A fresh vision for Pompeii as new director is appointed | Culture| Arts, music and lifestyle reporting from Germany | DW | 24.02.2021
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A fresh vision for Pompeii as new director is appointed

German archaeologist Gabriel Zuchtriegel will become the next head of the famous ruins. He told DW about his plans for Pompeii's archaeological park.

Gabriel Zuchtriegel, 39, has been appointed as director of the Archaeological Park of Pompeii. The German archaeologist with an Italian passport has been managing the archaeological site of Paestum in Campania since 2015.  DW spoke with him about the opportunities and challenges of his new position. 

DW: Mr. Zuchtriegel, you have been named the new head of the Archaeological Park of Pompeii; does that feel like winning a top award for an archaeologist? 

Gabriel Zuchtriegel: More than winning, it rather feels like a very important responsibility, especially in a decade that presents us with great tasks. We have climate change affecting archaeological heritage. And then we have a changing world of work, a changing society — not only demographically but also in many other aspects. The way we communicate is also changing. 

Pompeii must respond to this in terms of sustainability, monument protection, inclusion. A museum has to be there for everyone. In the 19th century, it emerged as an institution that was not only for an upper class of the bourgeoisie. But it has still not been entirely possible to open the museum to everyone, including people with disabilities. It's a long process and there is still a lot to be done.

Pompeii's new director Gabriel Zuchtriegel speaks to journalists, wearing a mask

Gabriel Zuchtriegel is the new head of the archaeological park of Pompeii

You have been victorious against 10 international competitors. What made you outshine the others?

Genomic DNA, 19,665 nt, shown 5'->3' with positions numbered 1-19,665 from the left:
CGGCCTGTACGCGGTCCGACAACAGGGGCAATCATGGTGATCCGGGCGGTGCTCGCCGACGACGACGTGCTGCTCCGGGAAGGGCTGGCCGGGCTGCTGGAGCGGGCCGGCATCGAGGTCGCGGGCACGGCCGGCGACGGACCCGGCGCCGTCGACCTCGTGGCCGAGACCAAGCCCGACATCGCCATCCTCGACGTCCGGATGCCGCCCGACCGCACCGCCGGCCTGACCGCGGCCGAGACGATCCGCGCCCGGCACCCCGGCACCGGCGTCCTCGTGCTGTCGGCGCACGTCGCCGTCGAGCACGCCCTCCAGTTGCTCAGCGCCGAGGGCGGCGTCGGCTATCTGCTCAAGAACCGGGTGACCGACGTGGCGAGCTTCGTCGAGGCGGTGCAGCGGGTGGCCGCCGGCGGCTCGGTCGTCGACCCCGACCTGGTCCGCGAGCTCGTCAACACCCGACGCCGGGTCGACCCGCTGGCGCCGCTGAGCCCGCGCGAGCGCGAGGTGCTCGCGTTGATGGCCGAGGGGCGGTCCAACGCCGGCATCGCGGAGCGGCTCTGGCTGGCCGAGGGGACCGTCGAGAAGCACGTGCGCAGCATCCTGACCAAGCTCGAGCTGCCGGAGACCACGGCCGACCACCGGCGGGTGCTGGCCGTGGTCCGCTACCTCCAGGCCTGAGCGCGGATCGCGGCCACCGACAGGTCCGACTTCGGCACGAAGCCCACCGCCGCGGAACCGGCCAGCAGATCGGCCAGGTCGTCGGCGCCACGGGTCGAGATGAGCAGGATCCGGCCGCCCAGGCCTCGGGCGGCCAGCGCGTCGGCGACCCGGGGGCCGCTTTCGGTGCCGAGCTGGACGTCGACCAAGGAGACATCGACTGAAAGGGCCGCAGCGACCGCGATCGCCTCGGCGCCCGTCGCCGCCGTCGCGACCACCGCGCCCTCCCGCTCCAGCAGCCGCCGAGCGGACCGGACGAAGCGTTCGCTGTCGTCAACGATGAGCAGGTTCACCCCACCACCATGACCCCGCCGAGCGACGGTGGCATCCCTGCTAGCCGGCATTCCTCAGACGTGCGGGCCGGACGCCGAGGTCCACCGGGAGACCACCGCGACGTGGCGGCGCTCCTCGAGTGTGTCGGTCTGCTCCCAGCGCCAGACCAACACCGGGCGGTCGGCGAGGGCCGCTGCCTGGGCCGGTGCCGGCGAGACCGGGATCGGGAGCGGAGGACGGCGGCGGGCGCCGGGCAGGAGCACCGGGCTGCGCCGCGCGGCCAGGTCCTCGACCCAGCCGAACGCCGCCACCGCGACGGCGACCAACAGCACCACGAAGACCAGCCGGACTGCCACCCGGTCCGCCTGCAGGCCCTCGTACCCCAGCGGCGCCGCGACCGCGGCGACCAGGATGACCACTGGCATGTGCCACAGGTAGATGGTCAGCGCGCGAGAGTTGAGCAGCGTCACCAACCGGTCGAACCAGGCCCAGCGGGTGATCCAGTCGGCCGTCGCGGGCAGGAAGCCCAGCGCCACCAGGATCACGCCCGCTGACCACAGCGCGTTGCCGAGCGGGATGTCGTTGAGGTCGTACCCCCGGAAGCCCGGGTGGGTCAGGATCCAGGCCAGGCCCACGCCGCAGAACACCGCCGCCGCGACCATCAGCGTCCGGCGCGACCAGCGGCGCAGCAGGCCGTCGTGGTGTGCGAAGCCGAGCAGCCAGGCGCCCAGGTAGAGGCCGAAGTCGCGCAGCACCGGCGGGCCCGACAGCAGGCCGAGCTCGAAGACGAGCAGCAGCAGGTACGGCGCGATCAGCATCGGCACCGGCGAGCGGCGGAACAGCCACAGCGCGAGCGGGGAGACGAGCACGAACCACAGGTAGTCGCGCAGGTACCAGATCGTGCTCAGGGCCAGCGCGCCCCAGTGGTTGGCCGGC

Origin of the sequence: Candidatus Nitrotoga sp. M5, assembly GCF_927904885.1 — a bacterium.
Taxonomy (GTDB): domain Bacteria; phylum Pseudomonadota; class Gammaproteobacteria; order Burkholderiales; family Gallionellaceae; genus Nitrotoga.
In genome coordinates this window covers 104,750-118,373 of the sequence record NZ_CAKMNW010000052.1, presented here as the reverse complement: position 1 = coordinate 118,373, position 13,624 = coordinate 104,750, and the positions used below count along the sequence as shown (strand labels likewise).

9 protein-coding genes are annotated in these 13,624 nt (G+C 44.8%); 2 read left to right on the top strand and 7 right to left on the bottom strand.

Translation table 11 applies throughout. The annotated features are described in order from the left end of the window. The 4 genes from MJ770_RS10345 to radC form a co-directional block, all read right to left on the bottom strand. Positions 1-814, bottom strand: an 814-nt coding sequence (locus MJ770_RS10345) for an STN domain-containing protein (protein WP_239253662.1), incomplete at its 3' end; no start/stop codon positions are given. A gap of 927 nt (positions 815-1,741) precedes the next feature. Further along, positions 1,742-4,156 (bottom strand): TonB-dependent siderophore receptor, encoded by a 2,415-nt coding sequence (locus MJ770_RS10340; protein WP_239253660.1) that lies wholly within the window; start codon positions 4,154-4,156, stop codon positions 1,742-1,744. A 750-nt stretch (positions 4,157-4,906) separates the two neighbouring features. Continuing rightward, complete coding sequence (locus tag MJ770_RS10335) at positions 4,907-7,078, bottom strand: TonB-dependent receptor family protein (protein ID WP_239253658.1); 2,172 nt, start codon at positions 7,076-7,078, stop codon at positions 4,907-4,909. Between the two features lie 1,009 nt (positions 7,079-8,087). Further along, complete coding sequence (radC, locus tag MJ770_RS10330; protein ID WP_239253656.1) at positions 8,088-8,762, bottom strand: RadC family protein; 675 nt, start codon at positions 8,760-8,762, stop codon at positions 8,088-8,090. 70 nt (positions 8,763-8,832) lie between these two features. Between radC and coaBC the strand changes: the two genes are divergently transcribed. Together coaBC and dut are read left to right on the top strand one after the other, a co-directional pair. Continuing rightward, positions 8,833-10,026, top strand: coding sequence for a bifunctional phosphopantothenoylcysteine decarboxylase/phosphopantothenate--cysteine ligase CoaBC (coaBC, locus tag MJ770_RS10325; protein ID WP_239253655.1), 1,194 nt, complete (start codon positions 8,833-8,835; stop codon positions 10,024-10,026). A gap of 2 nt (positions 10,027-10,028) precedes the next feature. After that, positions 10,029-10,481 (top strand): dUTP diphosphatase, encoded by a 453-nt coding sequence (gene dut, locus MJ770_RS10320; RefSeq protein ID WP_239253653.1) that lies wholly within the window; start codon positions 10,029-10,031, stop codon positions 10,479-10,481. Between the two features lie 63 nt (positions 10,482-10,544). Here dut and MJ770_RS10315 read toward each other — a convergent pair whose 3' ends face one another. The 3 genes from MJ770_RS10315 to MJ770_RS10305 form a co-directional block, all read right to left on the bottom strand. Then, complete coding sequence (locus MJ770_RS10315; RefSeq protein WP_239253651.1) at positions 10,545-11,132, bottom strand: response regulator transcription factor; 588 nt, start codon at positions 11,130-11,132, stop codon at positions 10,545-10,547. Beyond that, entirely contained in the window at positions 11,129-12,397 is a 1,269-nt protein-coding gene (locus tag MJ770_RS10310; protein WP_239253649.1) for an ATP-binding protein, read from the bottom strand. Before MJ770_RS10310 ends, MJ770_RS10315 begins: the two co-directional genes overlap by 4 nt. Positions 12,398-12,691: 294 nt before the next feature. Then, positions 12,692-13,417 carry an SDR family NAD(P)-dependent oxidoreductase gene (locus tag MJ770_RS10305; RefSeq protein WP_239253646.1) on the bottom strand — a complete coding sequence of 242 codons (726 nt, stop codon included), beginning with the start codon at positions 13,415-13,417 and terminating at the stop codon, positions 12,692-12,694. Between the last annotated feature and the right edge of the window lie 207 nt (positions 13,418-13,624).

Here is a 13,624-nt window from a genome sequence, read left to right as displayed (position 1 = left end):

You would have to ask the commission that. I showed them a plan in which I pointed out the issues at stake and tried to present solutions: How can we preventively protect monuments? How can we use digital communication to include new groups from the public? How can we make a more lively matter out of archaeology, or not just present monuments and findings but also processes of research, or represent methods?

We want to share that with people, with visitors on location and also over the internet. I want to open up warehouses, excavation sites and laboratories and tell people how we arrive at our conclusions and reconstructions. In surveys of visitors, we have found that the public likes this. I always say the best exhibition in archaeology is to show how an excavation takes place, in the sense that one brings the visitor to it.

So imparting knowledge is a focus of yours?

Yes, because Pompeii is obviously an extremely important place for archaeology, for the past and also for our image of the past but also an important location for our contemporary culture. Where do we come from? Where do we want to go?

In 2015, the archaeological park was threatened by landslides and slow restoration plans. What is the condition of Pompeii now?